CAMP FOSTER, Okinawa — Some Sure Start parents on Okinawa are being assigned homework seven days a week so they can have more free time.

Those with children in the special preschool program at Zukeran Elementary School on Camp Foster have to take at least 15 minutes for themselves each day — then write their activity down in a journal and call a fellow parent to check if they also did their homework.

The school’s Sure Start instructor, Louise Thompson, said she started the 15-minute requirement in February because she noticed during home visits some parents tended to be harried and stressed.

“They told me they weren’t doing anything for themselves,” Thompson said. “So I thought, ‘What can we do to help them?’ Sometimes stay-at-home parents don’t feel like it’s OK to take a break.”

Sure Start is an early childhood development program for 4-year-olds. It’s modeled on the successful Head Start program in the United States that helps give children of low-income families the same learning advantages as their wealthier peers.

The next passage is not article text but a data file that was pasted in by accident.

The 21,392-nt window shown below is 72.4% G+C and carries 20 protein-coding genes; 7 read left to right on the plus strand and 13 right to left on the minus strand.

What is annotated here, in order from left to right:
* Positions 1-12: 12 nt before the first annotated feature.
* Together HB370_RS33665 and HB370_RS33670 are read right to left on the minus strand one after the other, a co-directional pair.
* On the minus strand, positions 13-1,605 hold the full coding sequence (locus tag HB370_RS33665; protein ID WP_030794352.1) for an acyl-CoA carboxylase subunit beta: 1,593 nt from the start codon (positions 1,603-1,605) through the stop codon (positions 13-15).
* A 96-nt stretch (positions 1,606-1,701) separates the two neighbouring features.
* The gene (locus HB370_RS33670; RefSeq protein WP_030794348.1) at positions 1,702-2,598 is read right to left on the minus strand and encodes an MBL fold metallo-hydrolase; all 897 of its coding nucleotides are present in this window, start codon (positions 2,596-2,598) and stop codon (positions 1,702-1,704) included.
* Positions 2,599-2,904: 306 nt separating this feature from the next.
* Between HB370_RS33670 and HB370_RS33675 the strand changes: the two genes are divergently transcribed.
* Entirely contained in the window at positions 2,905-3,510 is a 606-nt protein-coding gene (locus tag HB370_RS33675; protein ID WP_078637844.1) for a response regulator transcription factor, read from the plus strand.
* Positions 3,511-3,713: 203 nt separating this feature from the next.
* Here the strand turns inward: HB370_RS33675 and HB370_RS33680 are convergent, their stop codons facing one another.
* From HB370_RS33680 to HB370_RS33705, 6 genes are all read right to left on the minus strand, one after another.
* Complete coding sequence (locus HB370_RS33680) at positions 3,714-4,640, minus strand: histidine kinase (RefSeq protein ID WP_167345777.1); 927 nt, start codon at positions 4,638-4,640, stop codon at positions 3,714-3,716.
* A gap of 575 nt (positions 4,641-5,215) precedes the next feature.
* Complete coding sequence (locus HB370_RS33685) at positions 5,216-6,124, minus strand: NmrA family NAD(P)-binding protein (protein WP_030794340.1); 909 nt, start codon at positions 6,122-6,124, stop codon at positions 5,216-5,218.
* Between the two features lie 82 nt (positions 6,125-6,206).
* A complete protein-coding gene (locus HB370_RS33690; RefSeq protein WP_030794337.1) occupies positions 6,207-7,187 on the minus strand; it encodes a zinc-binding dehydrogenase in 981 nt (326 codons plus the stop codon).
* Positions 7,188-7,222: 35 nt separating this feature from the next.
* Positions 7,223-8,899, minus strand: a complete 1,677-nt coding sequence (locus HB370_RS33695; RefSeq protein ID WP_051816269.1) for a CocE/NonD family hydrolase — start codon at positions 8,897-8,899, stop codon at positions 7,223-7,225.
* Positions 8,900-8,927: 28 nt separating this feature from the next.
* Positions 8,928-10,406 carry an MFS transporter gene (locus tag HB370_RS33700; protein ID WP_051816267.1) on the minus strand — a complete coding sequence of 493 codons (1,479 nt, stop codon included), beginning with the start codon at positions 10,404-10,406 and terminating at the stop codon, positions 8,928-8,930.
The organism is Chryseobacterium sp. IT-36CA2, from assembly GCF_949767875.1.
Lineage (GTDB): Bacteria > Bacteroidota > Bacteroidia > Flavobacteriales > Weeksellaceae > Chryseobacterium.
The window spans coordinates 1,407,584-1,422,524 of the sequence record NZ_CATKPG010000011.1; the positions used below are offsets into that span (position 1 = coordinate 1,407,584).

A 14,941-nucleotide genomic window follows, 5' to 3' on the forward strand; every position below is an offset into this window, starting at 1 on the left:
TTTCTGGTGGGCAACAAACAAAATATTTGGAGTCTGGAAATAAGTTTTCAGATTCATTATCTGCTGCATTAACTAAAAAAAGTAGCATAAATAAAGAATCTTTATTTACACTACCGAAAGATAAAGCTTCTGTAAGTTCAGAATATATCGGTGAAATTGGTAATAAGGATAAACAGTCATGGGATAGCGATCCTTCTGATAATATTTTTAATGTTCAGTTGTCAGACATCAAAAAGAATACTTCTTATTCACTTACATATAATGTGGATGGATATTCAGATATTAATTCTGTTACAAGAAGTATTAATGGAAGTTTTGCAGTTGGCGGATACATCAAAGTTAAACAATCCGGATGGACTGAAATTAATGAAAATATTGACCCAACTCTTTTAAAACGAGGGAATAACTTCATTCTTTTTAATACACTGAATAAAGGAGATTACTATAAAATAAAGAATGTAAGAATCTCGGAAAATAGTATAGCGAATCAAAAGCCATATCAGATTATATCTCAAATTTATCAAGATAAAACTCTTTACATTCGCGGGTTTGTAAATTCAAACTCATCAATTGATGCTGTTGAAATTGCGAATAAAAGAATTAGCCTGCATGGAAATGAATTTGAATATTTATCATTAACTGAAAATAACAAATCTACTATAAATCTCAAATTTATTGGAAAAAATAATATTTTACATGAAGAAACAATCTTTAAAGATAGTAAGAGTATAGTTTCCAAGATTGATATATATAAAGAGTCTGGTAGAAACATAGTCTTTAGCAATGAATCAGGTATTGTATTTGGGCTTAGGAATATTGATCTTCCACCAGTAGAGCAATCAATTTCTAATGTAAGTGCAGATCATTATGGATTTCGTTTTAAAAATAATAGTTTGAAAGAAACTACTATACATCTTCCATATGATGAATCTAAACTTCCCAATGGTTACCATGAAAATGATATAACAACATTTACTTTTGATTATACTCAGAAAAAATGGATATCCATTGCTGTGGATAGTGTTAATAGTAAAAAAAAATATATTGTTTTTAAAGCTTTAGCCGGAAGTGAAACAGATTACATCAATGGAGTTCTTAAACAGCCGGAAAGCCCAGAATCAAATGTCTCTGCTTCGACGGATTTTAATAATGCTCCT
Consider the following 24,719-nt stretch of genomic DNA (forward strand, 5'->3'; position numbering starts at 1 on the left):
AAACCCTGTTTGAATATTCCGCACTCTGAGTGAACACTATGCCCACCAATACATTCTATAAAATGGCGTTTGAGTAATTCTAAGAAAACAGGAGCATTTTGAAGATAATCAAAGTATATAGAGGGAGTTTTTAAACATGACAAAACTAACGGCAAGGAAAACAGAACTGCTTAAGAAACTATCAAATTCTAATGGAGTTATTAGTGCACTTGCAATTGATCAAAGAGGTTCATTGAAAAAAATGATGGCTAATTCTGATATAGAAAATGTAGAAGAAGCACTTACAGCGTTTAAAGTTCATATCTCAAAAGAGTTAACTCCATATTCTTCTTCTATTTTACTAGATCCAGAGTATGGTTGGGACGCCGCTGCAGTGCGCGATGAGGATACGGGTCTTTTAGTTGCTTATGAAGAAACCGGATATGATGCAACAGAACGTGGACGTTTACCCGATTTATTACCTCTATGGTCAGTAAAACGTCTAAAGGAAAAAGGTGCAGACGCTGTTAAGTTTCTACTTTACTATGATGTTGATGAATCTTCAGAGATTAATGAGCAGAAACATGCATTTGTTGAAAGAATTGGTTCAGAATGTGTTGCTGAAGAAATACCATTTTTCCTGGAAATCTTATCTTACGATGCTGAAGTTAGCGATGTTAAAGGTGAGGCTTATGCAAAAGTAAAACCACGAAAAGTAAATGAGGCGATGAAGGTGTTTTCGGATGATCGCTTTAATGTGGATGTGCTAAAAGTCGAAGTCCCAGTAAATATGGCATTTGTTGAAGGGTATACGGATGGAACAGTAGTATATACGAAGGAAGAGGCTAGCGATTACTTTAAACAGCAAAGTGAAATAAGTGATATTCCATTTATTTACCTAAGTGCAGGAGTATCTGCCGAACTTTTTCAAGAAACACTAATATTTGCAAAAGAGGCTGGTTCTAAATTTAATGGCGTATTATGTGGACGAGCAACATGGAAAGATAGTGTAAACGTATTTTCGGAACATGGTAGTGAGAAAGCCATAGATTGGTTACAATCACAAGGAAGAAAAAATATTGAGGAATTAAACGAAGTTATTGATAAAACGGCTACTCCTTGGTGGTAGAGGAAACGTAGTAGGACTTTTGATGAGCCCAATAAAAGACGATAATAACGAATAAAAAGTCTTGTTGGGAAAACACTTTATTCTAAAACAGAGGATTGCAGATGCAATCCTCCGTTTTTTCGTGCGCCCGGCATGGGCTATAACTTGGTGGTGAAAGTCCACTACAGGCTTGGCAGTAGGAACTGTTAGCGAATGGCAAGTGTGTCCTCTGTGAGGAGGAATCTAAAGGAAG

Home visits and parent volunteer time in the classroom are required to participate in Sure Start, and priority for the program is given to the children of those ranked E-1 to E-4.

Leilani Adolpho, 29, who has five kids aged 10 and younger, said she’s had fun with the homework so far.

“It makes me stop and think about what I can do today just for me,” she said.

Thompson gave the parents a mini spiral notebook to write down the activity they do each day and to record what they’re assigned partner did that day. She checks the book periodically, and parents who fail to make a call to their partner have to spend those 15 minutes in the classroom volunteering.

Sharon Carter, the early childhood specialist for the Okinawa district of Department of Defense Dependents Schools, said there are basic guidelines Sure Start teachers must follow, but other than that they are free to improvise and add requirements.

“I think it’s good,” Carter said about Thompson’s 15-minute rule. “I hope it will catch on with our other Sure Start teachers.”

Kyla Markham, 28, said the program has been popular among the parents and has been a good way to form relationships with others in a similar position.

The lone father in the group, 25-year-old Jacobi James, said it’s a pain “keeping up with the book and my partner,” but he said he couldn’t really complain about someone requiring he play video games.

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